Rotterdam (city, Netherlands)

The Columbia Encyclopedia, 6th ed.

Rotterdam (city, Netherlands)

Rotterdam (rŏt´ərdăm´, Dutch rôtərdäm´), city (1994 pop. 598,521), South Holland prov., W Netherlands, on the Nieuwe Maas (New Meuse) River near its mouth on the North Sea. One of the largest and most modern ports in the world, Rotterdam is the major foreign-trade center of the Netherlands and its second largest city. The city's inner port, which lies mainly on the left bank of the Nieuwe Maas, is connected to Hoek van Holland, its outer port, by the New Waterway. Europoort, a large harbor area opposite Hoek van Holland built largely in the 1960s, is designed chiefly for unloading and storing petroleum. Among the bridges and tunnels spanning the Nieuwe Maas is the elegant Erasmus Bridge (1996). Rotterdam owes its importance mainly to the transit trade with the Ruhr district of NW Germany, with which it is connected by several waterways and oil pipelines. The city is also a center of industry—the petrochemical industry being the most crucial to its economy. Rotterdam was chartered in 1328. Although it grew considerably due to the efforts of the Dutch statesman Johan van Oldenbarneveldt (1547–1619), the city was long overshadowed by neighboring Delft and its port Delfshaven (a present suburb of Rotterdam), from where the Pilgrims sailed to America. The separation (1830) of Belgium from the Netherlands diverted much trade from Antwerp to Rotterdam. However, Rotterdam experienced its principal growth with the construction (1866–90) of the New Waterway, making the port accessible to the large oceangoing vessels, along with the industrial expansion in NW Germany from the late 19th cent. and the European economic boom after World War II. During World War II the entire city center was destroyed by German air bombardment (May 14, 1940), several hours after it had capitulated. Most of the old houses of Rotterdam (including the birthplace of Erasmus) were destroyed; the Groote Kerk (a 15th-century church) was damaged. Among the noteworthy buildings that survived the raid were the stock exchange (18th cent.), the city hall (1920), and the Boymans–Van Beuningen Museum, with its collection of paintings by Dutch masters. Rotterdam's institutions of higher learning include Erasmus Univ. and the International School of Economics. The city is the birthplace of the 17th-century painter Peter de Hooch.

Notes for this article

Add a new note
If you are trying to select text to create highlights or citations, remember that you must now click or tap on the first word, and then click or tap on the last word.
One moment ...
Default project is now your active project.
Project items

Items saved from this article

This article has been saved
Highlights (0)
Some of your highlights are legacy items.

Highlights saved before July 30, 2012 will not be displayed on their respective source pages.

You can easily re-create the highlights by opening the book page or article, selecting the text, and clicking “Highlight.”

Citations (0)
Some of your citations are legacy items.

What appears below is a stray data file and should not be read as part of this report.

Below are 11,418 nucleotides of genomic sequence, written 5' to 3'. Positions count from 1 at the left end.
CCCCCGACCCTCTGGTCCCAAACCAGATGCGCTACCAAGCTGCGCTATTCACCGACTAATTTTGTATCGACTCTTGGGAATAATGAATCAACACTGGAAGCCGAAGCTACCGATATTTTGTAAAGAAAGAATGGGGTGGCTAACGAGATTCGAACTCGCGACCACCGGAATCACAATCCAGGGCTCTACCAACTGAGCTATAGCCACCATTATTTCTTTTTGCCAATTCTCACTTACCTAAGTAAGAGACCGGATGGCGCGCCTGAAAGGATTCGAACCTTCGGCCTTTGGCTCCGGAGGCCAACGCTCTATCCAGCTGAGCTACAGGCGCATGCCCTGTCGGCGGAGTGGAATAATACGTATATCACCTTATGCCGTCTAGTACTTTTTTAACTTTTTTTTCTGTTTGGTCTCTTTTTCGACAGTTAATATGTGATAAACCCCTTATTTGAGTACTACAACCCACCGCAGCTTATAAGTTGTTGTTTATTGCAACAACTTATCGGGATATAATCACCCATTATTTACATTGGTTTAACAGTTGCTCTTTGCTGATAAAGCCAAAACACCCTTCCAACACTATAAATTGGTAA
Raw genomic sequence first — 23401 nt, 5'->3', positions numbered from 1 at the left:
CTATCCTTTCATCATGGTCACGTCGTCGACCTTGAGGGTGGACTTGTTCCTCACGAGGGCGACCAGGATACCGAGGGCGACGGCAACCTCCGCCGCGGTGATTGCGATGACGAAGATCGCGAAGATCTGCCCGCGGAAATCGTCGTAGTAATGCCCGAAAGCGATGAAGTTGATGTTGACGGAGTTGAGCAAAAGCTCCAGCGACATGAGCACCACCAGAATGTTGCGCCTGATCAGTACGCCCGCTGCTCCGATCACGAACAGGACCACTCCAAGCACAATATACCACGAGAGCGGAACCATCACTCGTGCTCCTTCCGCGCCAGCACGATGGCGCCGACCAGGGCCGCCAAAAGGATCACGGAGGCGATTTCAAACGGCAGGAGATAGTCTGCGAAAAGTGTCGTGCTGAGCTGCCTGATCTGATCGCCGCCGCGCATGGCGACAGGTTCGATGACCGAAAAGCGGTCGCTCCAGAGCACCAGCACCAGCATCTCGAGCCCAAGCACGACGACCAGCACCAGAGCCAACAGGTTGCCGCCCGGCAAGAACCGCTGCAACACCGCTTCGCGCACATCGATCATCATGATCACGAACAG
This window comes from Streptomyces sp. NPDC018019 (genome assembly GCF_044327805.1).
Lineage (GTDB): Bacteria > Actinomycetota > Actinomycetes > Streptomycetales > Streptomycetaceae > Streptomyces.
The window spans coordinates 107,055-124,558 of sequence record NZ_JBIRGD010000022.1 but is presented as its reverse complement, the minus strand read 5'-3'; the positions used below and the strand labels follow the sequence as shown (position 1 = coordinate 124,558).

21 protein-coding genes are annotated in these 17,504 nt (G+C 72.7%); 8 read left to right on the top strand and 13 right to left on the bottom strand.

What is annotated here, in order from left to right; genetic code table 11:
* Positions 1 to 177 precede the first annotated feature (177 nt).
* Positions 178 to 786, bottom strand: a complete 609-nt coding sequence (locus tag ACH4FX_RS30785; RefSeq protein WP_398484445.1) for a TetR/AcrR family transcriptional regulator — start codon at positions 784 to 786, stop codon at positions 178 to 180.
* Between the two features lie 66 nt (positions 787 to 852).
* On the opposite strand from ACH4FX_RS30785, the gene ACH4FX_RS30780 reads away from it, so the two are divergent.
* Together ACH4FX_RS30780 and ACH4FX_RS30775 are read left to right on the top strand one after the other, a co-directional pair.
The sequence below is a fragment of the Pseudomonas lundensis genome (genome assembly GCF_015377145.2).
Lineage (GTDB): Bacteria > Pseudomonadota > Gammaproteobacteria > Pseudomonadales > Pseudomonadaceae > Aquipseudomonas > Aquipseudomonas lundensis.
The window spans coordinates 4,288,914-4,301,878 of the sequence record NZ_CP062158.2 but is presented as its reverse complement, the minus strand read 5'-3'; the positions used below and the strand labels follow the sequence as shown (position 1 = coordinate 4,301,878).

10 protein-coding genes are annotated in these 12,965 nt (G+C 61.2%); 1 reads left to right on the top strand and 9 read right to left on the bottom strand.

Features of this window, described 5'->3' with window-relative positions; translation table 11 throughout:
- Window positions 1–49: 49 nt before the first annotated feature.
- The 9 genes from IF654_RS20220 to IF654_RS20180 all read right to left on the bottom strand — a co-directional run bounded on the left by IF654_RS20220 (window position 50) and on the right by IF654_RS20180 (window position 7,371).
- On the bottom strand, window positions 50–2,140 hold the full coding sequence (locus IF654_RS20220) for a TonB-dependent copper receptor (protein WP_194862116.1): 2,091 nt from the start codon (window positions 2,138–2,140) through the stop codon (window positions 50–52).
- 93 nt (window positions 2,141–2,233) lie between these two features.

Any citation created before July 30, 2012 will labeled as a “Cited page.” New citations will be saved as cited passages, pages or articles.

We also added the ability to view new citations from your projects or the book or article where you created them.

Notes (0)
Bookmarks (0)

You have no saved items from this article

Project items include:
  • Saved book/article
  • Highlights
  • Quotes/citations
  • Notes
  • Bookmarks
Notes
Cite this article

Cited article

Style
Citations are available only to our active members.
Buy instant access to cite pages or passages in MLA, APA and Chicago citation styles.

(Einhorn, 1992, p. 25)

(Einhorn 25)

1. Lois J. Einhorn, Abraham Lincoln, the Orator: Penetrating the Lincoln Legend (Westport, CT: Greenwood Press, 1992), 25, http://www.questia.com/read/27419298.

Cited article

Rotterdam (city, Netherlands)
Settings

Settings

Typeface
Text size Smaller Larger Reset View mode
Search within

Search within this article

Look up

Look up a word

  • Dictionary
  • Thesaurus
Please submit a word or phrase above.
Print this page

Print this page

Why can't I print more than one page at a time?

Help
Full screen

matching results for page

    Questia reader help

    How to highlight and cite specific passages

    1. Click or tap the first word you want to select.
    2. Click or tap the last word you want to select, and you’ll see everything in between get selected.
    3. You’ll then get a menu of options like creating a highlight or a citation from that passage of text.

    OK, got it!

    Cited passage

    Style
    Citations are available only to our active members.
    Buy instant access to cite pages or passages in MLA, APA and Chicago citation styles.

    "Portraying himself as an honest, ordinary person helped Lincoln identify with his audiences." (Einhorn, 1992, p. 25).

    "Portraying himself as an honest, ordinary person helped Lincoln identify with his audiences." (Einhorn 25)

    "Portraying himself as an honest, ordinary person helped Lincoln identify with his audiences."1

    1. Lois J. Einhorn, Abraham Lincoln, the Orator: Penetrating the Lincoln Legend (Westport, CT: Greenwood Press, 1992), 25, http://www.questia.com/read/27419298.

    Cited passage

    Thanks for trying Questia!

    Please continue trying out our research tools, but please note, full functionality is available only to our active members.

    Your work will be lost once you leave this Web page.

    Buy instant access to save your work.

    Already a member? Log in now.

    Oops!

    An unknown error has occurred. Please click the button below to reload the page. If the problem persists, please try again in a little while.